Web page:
Guggenheim - take a moral responsibility!!!
The Guggenheim is generally considered one of the greatest museums in the world, with some very exciting exhibits.
This time they are completely off their rockers, in the name of "art".
The exhibit they have planned called "Art and China after 1989: Theater of the World" show videos of animal abuse, as well as having a live display of animal abuse.
“Dogs That Cannot Touch Each Other”
is a seven-minute lasting video from a live performance at the Beijing museum in 2003. This "performance" by husband-and-wife "artists" Sun Yuan and Peng Yu shows American pit-bulls strapped to motorized treadmills, gnashing their teeth and exhausting themselves under the restraints.
These treadmills are generally used to train fighting dogs for combat, and generate an extreme amount of stress in the animals.
It is not clear what happened to the dogs after the exhibit in 2003, the "artists" refuse to answer this question.
There are more disturbing image on the Internet, I decided not to show them here.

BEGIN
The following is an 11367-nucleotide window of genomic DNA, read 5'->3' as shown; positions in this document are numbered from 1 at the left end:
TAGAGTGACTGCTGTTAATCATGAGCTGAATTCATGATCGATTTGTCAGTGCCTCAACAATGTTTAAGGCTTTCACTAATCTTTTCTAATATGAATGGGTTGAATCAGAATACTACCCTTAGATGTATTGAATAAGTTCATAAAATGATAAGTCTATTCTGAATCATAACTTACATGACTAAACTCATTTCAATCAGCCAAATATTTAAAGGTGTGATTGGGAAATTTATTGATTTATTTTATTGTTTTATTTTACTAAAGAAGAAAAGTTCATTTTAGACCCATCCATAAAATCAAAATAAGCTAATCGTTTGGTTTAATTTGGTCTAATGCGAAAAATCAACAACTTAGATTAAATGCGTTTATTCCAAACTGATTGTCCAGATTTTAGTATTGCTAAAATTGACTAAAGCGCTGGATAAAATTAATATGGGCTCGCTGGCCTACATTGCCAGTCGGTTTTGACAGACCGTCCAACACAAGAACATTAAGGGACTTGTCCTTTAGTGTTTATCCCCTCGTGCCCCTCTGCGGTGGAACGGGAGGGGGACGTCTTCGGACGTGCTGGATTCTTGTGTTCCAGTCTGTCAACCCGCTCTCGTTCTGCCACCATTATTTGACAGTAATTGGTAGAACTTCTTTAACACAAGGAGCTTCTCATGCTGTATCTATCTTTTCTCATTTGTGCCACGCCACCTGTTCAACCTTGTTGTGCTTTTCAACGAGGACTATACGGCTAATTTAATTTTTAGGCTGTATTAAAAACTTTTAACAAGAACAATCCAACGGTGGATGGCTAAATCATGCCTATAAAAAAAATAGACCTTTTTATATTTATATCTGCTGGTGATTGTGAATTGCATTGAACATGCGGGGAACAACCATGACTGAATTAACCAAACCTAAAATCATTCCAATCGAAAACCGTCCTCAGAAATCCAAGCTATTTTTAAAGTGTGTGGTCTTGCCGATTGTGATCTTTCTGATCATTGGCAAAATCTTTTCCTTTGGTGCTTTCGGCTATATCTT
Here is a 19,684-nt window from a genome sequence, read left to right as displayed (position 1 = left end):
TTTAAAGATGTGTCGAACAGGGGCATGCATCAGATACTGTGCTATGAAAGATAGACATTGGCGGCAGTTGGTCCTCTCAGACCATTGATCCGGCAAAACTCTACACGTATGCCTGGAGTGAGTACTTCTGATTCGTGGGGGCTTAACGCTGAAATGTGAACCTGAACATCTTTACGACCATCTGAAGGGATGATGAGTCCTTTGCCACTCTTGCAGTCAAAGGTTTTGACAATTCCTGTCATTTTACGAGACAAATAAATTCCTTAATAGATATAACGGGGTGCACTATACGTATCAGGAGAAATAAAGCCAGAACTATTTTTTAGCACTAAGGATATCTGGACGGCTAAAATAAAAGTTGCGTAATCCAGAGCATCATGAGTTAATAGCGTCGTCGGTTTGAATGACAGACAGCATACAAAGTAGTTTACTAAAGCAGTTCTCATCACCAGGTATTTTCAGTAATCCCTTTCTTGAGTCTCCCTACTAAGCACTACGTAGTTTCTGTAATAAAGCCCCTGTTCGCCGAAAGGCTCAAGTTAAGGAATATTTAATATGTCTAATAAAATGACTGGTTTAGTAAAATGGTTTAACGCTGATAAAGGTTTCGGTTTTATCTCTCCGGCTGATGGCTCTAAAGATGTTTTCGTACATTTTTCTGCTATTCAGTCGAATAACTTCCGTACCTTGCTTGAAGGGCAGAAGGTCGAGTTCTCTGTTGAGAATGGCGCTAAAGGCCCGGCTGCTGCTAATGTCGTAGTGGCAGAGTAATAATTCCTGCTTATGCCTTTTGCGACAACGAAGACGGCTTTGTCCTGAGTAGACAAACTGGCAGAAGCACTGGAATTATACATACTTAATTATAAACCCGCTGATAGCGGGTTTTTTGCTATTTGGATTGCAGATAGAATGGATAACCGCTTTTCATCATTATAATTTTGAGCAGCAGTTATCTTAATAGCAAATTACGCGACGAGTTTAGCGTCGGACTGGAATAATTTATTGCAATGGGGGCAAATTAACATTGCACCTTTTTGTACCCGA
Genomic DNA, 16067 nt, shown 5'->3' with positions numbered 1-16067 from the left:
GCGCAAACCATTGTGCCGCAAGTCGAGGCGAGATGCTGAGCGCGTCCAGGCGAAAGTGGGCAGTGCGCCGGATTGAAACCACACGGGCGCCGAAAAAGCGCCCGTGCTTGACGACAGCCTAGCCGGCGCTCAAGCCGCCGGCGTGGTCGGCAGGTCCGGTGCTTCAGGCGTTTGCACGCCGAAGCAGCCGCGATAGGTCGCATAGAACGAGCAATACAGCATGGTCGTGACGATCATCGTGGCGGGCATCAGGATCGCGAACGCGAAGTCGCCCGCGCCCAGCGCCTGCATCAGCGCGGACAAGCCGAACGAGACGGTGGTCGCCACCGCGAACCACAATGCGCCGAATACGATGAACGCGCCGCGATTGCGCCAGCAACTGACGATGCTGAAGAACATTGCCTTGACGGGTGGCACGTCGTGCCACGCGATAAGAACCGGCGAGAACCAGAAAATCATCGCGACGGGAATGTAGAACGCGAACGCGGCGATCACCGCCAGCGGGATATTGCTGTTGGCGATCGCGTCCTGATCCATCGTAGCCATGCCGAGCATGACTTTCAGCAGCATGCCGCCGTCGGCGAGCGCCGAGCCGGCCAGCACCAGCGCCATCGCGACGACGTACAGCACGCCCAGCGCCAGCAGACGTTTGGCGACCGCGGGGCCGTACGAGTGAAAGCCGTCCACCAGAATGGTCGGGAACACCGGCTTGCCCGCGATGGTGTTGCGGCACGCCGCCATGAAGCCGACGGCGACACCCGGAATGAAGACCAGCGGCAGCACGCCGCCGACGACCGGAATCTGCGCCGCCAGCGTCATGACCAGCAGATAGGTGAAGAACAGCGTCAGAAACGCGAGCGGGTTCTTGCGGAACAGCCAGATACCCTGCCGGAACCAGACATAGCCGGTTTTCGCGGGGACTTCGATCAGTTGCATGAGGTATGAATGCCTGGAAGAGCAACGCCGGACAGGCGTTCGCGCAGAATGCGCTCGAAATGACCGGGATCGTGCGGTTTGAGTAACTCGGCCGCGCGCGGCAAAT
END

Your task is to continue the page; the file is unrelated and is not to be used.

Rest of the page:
Pigs, tattoos and sex
There will be another disturbing and utterly useless video depicting two pigs having sex in front of a live museum audience at a Bejing museum. Before they were let loose to "perform", their skins were tattooed with random letters.
Theater of the World
This exhibit will show live carnage.
The exhibition title comes from a major installation in the show by Huang Yong Ping. Inside a caged arena shaped like a mythological tortoise, hundreds of live reptiles and insects devour each other over the course of the show. Teeming with life and littered with carcasses, this gritty scene brings the viewer into an immediate encounter with the violent yet matter-of-fact play of powerful forces over weaker ones.
You would expect this one to be finished quickly, with the bigger animals easily killing the smaller ones, but don't worry, they will restock the animals while the exhibit lasts!!!
The museum, responding to the initial outcry on social media over "Dogs That Cannot Touch Each Other," defended the work and the entire exhibit, calling it an “intentionally challenging and provocative artwork that seeks to examine and critique systems of power and control,” according to a statement released by the museum Thursday.